Additional Review Criteria

As applicable for the project proposed, reviewers will evaluate the following additional items while determining scientific and technical merit, and in providing an overall impact score, but will not give separate scores for these items.

Milestones

  • Are the milestones adequately comprehensive and realistic? Will these milestones allow for a sufficiently accurate and informative evaluation of the progress of the project proposed?
  • Are alternative approaches or contingencies adequately described in the context of milestones?

Protections for Human Subjects

For research that involves human subjects but does not involve one of the categories of research that are exempt under 45 CFR Part 46, the committee will evaluate the justification for involvement of human subjects and the proposed protections from research risk relating to their participation according to the following five review criteria: 1) risk to subjects, 2) adequacy of protection against risks, 3) potential benefits to the subjects and others, 4) importance of the knowledge to be gained, and 5) data and safety monitoring for clinical trials.

For research that involves human subjects and meets the criteria for one or more of the categories of research that are exempt under 45 CFR Part 46, the committee will evaluate: 1) the justification for the exemption, 2) human subjects involvement and characteristics, and 3) sources of materials. For additional information on review of the Human Subjects section, please refer to the Guidelines for the Review of Human Subjects.

Inclusion of Women, Minorities, and Individuals Across the Lifespan

When the proposed project involves human subjects and/or NIH-defined clinical research, the committee will evaluate the proposed plans for the inclusion (or exclusion) of individuals on the basis of sex/gender, race, and ethnicity, as well as the inclusion (or exclusion) of individuals of all ages (including children and older adults) to determine if it is justified in terms of the scientific goals and research strategy proposed. For additional information on review of the Inclusion section, please refer to the Guidelines for the Review of Inclusion in Clinical Research.

Vertebrate Animals

The committee will evaluate the involvement of live vertebrate animals as part of the scientific assessment according to the following criteria: (1) description of proposed procedures involving animals, including species, strains, ages, sex, and total number to be used; (2) justifications for the use of animals versus alternative models and for the appropriateness of the species proposed; (3) interventions to minimize discomfort, distress, pain and injury; and (4) justification for euthanasia method if NOT consistent with the AVMA Guidelines for the Euthanasia of Animals. Reviewers will assess the use of chimpanzees as they would any other application proposing the use of vertebrate animals. For additional information on review of the Vertebrate Animals section, please refer to the Worksheet for Review of the Vertebrate Animal Section.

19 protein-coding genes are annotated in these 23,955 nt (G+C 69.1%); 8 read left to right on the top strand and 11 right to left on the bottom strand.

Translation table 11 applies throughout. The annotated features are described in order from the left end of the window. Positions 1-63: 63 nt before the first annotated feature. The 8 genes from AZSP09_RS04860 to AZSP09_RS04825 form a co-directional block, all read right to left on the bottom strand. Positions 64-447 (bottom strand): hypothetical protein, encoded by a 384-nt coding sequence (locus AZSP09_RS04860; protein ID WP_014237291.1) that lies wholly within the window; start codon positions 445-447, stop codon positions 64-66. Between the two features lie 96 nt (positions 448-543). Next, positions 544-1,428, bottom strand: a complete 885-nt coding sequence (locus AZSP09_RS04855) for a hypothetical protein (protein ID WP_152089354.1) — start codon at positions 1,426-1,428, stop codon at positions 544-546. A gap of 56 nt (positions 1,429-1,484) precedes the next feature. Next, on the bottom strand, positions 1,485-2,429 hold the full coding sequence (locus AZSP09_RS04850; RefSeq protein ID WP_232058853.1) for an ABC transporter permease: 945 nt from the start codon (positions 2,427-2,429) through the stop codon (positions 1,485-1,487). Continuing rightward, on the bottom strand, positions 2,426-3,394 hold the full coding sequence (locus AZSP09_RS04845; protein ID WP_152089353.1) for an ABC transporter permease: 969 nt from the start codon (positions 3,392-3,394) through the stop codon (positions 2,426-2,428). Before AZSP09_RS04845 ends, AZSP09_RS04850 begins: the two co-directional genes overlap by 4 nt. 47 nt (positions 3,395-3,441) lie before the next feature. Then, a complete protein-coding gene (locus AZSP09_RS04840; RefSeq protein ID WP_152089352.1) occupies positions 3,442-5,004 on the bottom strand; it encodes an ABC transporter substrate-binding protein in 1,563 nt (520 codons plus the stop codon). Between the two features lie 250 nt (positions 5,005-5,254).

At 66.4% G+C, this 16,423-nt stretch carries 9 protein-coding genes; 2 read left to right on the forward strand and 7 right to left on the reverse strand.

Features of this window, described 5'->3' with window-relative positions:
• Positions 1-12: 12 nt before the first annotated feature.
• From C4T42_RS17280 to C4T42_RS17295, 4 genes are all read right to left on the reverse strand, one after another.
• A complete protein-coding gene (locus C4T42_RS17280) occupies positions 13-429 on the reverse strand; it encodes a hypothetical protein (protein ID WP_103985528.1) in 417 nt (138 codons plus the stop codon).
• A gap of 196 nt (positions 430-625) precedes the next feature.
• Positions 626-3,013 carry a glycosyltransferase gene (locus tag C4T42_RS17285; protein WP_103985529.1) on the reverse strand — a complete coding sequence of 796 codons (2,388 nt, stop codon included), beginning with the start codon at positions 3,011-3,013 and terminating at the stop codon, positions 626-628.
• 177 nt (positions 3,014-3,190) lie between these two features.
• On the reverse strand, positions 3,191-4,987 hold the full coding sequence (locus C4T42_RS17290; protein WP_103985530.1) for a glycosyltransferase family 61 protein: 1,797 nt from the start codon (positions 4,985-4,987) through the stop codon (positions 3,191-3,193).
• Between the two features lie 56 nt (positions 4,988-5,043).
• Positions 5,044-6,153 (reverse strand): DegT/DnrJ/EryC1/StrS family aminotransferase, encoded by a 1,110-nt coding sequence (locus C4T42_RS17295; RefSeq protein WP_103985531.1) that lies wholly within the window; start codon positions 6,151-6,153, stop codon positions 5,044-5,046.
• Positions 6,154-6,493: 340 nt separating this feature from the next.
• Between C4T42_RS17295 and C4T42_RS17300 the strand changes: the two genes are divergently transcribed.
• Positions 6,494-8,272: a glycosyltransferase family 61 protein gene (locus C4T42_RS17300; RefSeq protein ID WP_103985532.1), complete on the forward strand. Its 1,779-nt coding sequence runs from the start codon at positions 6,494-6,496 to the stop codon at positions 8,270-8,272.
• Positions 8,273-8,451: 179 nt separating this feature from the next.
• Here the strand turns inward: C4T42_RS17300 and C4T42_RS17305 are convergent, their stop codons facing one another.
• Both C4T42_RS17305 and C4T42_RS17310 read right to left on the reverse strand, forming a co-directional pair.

Biohazards

Reviewers will assess whether materials or procedures proposed are potentially hazardous to research personnel and/or the environment, and if needed, determine whether adequate protection is proposed.

Resubmissions

For Resubmissions, the committee will evaluate the application as now presented, taking into consideration the responses to comments from the previous scientific review group and changes made to the project.

Renewals

Not Applicable

Revisions

Not Applicable

Additional Review Considerations

As applicable for the project proposed, reviewers will consider each of the following items, but will not give scores for these items, and should not consider them in providing an overall impact score.

Applications from Foreign Organizations

Reviewers will assess whether the project presents special opportunities for furthering research programs through the use of unusual talent, resources, populations, or environmental conditions that exist in other countries and either are not readily available in the United States or augment existing U.S. resources.

Select Agent Research

Reviewers will assess the information provided in this section of the application, including 1) the Select Agent(s) to be used in the proposed research, 2) the registration status of all entities where Select Agent(s) will be used, 3) the procedures that will be used to monitor possession use and transfer of Select Agent(s), and 4) plans for appropriate biosafety, biocontainment, and security of the Select Agent(s).

Resource Sharing Plans

Reviewers will comment on whether the following Resource Sharing Plans, or the rationale for not sharing the following types of resources, are reasonable: (1) Data Sharing Plan; (2) Sharing Model Organisms; and (3)  Genomic Data Sharing Plan (GDS).

Authentication of Key Biological and/or Chemical Resources:

For projects involving key biological and/or chemical resources, reviewers will comment on the brief plans proposed for identifying and ensuring the validity of those resources.

Budget and Period of Support

Reviewers will consider whether the budget and the requested period of support are fully justified and reasonable in relation to the proposed research.

2. Review and Selection Process

Applications will be evaluated for scientific and technical merit by (an) appropriate Scientific Review Group(s) convened by the Center for Scientific Review (CSR), in accordance with NIH peer review policy and procedures, using the stated review criteria. Assignment to a Scientific Review Group will be shown in the eRA Commons.